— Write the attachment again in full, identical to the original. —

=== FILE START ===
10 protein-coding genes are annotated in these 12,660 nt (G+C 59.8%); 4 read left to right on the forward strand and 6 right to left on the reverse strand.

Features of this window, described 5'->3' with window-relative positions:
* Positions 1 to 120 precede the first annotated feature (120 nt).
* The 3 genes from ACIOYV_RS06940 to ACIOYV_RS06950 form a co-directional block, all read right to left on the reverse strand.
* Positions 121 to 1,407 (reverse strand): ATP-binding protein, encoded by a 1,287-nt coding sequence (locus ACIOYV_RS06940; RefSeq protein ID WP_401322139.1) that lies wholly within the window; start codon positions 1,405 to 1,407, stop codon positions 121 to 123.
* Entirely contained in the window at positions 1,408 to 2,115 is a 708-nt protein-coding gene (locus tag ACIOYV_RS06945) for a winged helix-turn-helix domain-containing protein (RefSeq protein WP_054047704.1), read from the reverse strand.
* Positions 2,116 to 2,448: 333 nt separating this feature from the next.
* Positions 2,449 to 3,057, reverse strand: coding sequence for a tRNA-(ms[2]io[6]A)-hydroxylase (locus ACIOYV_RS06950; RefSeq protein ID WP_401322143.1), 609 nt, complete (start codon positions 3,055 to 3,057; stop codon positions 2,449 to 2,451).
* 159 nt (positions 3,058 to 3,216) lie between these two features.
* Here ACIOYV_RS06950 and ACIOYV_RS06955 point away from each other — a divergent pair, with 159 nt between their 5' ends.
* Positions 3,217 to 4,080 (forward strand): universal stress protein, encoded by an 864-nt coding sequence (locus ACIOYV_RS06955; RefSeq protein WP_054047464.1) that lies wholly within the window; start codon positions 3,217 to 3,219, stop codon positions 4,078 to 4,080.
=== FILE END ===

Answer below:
10 protein-coding genes are annotated in these 12,660 nt (G+C 59.8%); 4 read left to right on the forward strand and 6 right to left on the reverse strand.

Features of this window, described 5'->3' with window-relative positions:
* Positions 1 to 120 precede the first annotated feature (120 nt).
* The 3 genes from ACIOYV_RS06940 to ACIOYV_RS06950 form a co-directional block, all read right to left on the reverse strand.
* Positions 121 to 1,407 (reverse strand): ATP-binding protein, encoded by a 1,287-nt coding sequence (locus ACIOYV_RS06940; RefSeq protein ID WP_401322139.1) that lies wholly within the window; start codon positions 1,405 to 1,407, stop codon positions 121 to 123.
* Entirely contained in the window at positions 1,408 to 2,115 is a 708-nt protein-coding gene (locus tag ACIOYV_RS06945) for a winged helix-turn-helix domain-containing protein (RefSeq protein WP_054047704.1), read from the reverse strand.
* Positions 2,116 to 2,448: 333 nt separating this feature from the next.
* Positions 2,449 to 3,057, reverse strand: coding sequence for a tRNA-(ms[2]io[6]A)-hydroxylase (locus ACIOYV_RS06950; RefSeq protein ID WP_401322143.1), 609 nt, complete (start codon positions 3,055 to 3,057; stop codon positions 2,449 to 2,451).
* 159 nt (positions 3,058 to 3,216) lie between these two features.
* Here ACIOYV_RS06950 and ACIOYV_RS06955 point away from each other — a divergent pair, with 159 nt between their 5' ends.
* Positions 3,217 to 4,080 (forward strand): universal stress protein, encoded by an 864-nt coding sequence (locus ACIOYV_RS06955; RefSeq protein WP_054047464.1) that lies wholly within the window; start codon positions 3,217 to 3,219, stop codon positions 4,078 to 4,080.